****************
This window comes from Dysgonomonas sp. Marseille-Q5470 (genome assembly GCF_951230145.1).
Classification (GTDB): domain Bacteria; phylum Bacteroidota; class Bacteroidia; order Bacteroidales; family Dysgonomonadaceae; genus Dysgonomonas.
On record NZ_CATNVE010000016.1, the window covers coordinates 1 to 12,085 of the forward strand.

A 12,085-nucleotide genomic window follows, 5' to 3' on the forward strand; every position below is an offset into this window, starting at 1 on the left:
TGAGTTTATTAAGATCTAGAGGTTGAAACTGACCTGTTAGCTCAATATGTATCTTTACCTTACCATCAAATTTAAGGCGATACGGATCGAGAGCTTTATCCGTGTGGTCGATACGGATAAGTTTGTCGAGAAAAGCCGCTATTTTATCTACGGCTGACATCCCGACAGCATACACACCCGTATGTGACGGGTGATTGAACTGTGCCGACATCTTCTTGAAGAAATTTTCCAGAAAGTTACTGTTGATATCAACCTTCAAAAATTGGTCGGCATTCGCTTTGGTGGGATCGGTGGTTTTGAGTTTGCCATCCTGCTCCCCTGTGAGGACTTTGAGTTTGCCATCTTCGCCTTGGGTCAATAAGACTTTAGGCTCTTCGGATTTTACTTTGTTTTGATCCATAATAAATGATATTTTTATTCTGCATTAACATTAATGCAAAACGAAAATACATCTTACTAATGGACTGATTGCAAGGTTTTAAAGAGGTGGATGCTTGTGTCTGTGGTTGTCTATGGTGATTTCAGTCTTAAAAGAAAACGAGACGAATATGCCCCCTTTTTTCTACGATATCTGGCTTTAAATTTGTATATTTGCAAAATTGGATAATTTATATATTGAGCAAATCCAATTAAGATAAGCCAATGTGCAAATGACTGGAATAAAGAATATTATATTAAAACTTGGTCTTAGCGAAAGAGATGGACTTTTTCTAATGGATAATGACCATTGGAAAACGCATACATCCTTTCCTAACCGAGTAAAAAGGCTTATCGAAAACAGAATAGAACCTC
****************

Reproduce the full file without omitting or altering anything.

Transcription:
This window comes from Dysgonomonas sp. Marseille-Q5470 (genome assembly GCF_951230145.1).
Classification (GTDB): domain Bacteria; phylum Bacteroidota; class Bacteroidia; order Bacteroidales; family Dysgonomonadaceae; genus Dysgonomonas.
On record NZ_CATNVE010000016.1, the window covers coordinates 1 to 12,085 of the forward strand.

A 12,085-nucleotide genomic window follows, 5' to 3' on the forward strand; every position below is an offset into this window, starting at 1 on the left:
TGAGTTTATTAAGATCTAGAGGTTGAAACTGACCTGTTAGCTCAATATGTATCTTTACCTTACCATCAAATTTAAGGCGATACGGATCGAGAGCTTTATCCGTGTGGTCGATACGGATAAGTTTGTCGAGAAAAGCCGCTATTTTATCTACGGCTGACATCCCGACAGCATACACACCCGTATGTGACGGGTGATTGAACTGTGCCGACATCTTCTTGAAGAAATTTTCCAGAAAGTTACTGTTGATATCAACCTTCAAAAATTGGTCGGCATTCGCTTTGGTGGGATCGGTGGTTTTGAGTTTGCCATCCTGCTCCCCTGTGAGGACTTTGAGTTTGCCATCTTCGCCTTGGGTCAATAAGACTTTAGGCTCTTCGGATTTTACTTTGTTTTGATCCATAATAAATGATATTTTTATTCTGCATTAACATTAATGCAAAACGAAAATACATCTTACTAATGGACTGATTGCAAGGTTTTAAAGAGGTGGATGCTTGTGTCTGTGGTTGTCTATGGTGATTTCAGTCTTAAAAGAAAACGAGACGAATATGCCCCCTTTTTTCTACGATATCTGGCTTTAAATTTGTATATTTGCAAAATTGGATAATTTATATATTGAGCAAATCCAATTAAGATAAGCCAATGTGCAAATGACTGGAATAAAGAATATTATATTAAAACTTGGTCTTAGCGAAAGAGATGGACTTTTTCTAATGGATAATGACCATTGGAAAACGCATACATCCTTTCCTAACCGAGTAAAAAGGCTTATCGAAAACAGAATAGAACCTC